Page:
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Phoenix Dance Theatre mixed programme

A scene from Shift , part of the Phoenix Dance mixed programme. Photo: Tristram Kenton
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The theatre aspect of this tightly knit group ranges from the subtle ambiguities of Christopher Bruce’s Shadows to the raucous surrealism of Caroline Finn’s Bloom.

While Bruce’s short piece Shift evokes workers in a munitions factory in the 1940s through effective costume and a muscular flirtatiousness, Shadows is more enigmatic; four figures around a table might be revolutionaries, resistance fighters or refugees. Relationships are outlined briefly but effectively, actions – a table turned into a barricade – triggered by paranoia and fear. Both pieces conjure past eras with the minimum of fuss.

Sharon Watson’s TearFall is less enigmatic – a lightweight meditation on tears illustrated through rotating lines of dancers, bouncing dips and surging stretches. The duets and trios are looped and lyrical, but pearl white balloons and blue lightbulbs emphasise the theme with unnecessary force.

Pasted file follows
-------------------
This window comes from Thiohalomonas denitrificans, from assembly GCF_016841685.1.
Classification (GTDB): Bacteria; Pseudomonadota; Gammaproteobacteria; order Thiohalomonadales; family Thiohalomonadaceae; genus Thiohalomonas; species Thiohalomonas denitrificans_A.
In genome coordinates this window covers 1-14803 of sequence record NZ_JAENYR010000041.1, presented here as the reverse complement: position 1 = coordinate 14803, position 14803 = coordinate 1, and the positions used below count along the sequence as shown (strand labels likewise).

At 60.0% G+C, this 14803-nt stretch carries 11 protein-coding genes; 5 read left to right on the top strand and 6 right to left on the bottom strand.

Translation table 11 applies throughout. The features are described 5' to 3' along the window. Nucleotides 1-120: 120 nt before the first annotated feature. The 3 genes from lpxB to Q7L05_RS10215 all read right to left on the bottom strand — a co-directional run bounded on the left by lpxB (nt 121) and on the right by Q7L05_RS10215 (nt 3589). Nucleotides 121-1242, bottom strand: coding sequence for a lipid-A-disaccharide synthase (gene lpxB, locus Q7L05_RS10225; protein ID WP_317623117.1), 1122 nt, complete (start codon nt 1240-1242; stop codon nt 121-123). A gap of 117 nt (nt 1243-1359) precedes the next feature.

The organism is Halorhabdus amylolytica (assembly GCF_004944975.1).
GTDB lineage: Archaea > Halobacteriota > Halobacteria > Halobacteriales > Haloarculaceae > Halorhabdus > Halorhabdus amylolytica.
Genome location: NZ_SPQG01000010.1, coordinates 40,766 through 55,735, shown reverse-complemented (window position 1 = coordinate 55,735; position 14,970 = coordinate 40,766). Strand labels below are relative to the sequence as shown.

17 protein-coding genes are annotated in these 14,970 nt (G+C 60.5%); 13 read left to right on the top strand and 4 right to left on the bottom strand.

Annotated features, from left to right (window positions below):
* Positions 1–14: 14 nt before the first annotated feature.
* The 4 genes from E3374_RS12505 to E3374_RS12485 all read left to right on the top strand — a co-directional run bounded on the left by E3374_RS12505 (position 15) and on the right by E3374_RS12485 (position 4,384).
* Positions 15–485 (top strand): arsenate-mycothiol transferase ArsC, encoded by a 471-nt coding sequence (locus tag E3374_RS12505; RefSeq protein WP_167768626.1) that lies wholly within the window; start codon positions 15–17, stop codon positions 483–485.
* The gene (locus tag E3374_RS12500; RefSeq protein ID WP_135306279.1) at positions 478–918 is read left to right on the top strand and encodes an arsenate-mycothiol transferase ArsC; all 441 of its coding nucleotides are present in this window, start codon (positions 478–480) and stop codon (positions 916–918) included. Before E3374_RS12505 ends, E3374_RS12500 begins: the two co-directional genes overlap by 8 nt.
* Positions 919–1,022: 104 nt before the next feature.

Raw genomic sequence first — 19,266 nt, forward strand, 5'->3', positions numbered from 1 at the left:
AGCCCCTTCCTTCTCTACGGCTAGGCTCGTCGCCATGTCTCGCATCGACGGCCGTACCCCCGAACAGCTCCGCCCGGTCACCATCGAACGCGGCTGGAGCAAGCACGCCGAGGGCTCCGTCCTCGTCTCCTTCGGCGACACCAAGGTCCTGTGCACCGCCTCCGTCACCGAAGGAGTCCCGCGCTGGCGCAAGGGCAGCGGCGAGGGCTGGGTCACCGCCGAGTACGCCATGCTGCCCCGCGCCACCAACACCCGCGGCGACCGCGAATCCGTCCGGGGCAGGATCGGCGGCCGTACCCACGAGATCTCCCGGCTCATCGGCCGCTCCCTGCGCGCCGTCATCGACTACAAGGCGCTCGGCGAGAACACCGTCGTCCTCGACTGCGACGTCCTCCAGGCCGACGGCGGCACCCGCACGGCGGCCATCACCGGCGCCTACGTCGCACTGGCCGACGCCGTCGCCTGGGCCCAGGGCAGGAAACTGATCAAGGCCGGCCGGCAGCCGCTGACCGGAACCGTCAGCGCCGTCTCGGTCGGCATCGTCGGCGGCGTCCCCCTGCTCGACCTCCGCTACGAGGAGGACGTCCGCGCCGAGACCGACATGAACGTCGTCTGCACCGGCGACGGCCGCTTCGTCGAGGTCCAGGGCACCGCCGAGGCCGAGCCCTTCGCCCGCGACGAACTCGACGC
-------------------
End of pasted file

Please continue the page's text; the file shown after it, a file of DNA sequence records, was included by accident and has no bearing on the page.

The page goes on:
If Caroline Finn’s uproarious Bloom seems to have wandered in from a Cholmondeleys/Featherstonehaughs programme (how we miss them!), it provides the theatrical kick required to lift the show above ground level. With a nod to commedia dell’arte, its mutant clowning is both earthbound and ethereal, innocent and erotic. Accompanied by a fascinatingly bizarre selection of music, this is dance in a pan-dimensional decompression chamber.

Dates: February 24, then touring until May 28

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Verdict
Four wildly differing pieces show the Phoenix dancers at their elastic best
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